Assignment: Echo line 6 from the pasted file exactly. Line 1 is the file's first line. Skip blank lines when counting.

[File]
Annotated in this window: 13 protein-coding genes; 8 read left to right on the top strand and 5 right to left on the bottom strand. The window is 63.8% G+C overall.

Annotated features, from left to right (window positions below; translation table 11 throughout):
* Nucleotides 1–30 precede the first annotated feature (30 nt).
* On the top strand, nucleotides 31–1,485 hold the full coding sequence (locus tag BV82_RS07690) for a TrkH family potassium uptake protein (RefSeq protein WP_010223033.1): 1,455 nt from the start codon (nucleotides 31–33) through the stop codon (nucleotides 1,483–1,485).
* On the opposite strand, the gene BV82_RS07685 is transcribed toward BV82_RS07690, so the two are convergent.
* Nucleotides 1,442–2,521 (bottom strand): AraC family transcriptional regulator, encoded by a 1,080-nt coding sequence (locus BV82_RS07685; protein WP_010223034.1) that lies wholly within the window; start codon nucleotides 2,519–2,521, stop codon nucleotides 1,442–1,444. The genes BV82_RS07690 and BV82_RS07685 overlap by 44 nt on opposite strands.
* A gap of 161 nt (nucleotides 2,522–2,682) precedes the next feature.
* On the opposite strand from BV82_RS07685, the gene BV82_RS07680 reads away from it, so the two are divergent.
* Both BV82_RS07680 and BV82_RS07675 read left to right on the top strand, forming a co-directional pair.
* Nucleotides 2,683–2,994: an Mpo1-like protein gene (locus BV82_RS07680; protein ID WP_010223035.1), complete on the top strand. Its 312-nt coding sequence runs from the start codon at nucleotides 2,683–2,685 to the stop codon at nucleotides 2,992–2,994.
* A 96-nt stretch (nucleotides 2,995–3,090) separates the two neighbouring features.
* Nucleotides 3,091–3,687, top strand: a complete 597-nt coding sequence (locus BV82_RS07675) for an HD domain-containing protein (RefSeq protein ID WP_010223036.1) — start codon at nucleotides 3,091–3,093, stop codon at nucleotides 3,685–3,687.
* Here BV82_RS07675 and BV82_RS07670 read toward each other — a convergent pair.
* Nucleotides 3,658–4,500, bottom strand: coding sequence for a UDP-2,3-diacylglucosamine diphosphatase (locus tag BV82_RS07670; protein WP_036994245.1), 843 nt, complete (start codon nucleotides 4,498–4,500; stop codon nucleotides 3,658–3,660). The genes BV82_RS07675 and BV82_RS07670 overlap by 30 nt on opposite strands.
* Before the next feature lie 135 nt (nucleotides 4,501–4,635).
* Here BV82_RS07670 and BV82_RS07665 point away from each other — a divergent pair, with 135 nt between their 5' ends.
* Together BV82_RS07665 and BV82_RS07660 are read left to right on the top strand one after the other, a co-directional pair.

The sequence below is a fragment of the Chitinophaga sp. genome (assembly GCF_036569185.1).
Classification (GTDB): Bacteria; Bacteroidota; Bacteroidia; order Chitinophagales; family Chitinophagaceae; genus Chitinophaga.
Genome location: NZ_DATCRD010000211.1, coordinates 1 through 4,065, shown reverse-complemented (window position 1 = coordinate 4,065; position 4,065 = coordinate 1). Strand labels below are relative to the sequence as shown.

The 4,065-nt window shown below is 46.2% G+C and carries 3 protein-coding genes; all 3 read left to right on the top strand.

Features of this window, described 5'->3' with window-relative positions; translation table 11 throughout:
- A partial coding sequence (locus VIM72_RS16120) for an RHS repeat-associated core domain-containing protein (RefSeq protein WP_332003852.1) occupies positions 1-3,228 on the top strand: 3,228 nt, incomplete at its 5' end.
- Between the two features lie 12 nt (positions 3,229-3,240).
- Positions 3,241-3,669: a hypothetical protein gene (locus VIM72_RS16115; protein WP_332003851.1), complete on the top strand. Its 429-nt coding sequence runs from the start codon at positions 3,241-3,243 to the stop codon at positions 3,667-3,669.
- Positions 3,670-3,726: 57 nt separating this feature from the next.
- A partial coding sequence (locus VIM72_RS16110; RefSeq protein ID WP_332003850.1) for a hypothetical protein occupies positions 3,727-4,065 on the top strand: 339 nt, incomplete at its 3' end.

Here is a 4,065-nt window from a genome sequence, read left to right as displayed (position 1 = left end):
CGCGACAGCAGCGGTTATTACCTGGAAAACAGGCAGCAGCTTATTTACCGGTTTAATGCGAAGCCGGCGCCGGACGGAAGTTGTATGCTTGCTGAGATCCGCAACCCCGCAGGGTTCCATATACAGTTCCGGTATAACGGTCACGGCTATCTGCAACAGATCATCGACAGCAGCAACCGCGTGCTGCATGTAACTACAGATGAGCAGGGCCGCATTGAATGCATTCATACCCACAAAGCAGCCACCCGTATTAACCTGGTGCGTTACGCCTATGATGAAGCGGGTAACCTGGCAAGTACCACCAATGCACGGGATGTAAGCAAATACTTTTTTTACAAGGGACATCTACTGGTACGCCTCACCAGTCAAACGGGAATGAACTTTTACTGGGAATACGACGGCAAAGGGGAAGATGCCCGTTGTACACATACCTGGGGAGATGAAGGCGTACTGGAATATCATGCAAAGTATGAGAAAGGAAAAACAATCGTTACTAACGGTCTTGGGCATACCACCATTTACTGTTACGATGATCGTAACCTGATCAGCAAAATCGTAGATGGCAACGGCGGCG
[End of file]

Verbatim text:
* Nucleotides 1,442–2,521 (bottom strand): AraC family transcriptional regulator, encoded by a 1,080-nt coding sequence (locus BV82_RS07685; protein WP_010223034.1) that lies wholly within the window; start codon nucleotides 2,519–2,521, stop codon nucleotides 1,442–1,444. The genes BV82_RS07690 and BV82_RS07685 overlap by 44 nt on opposite strands.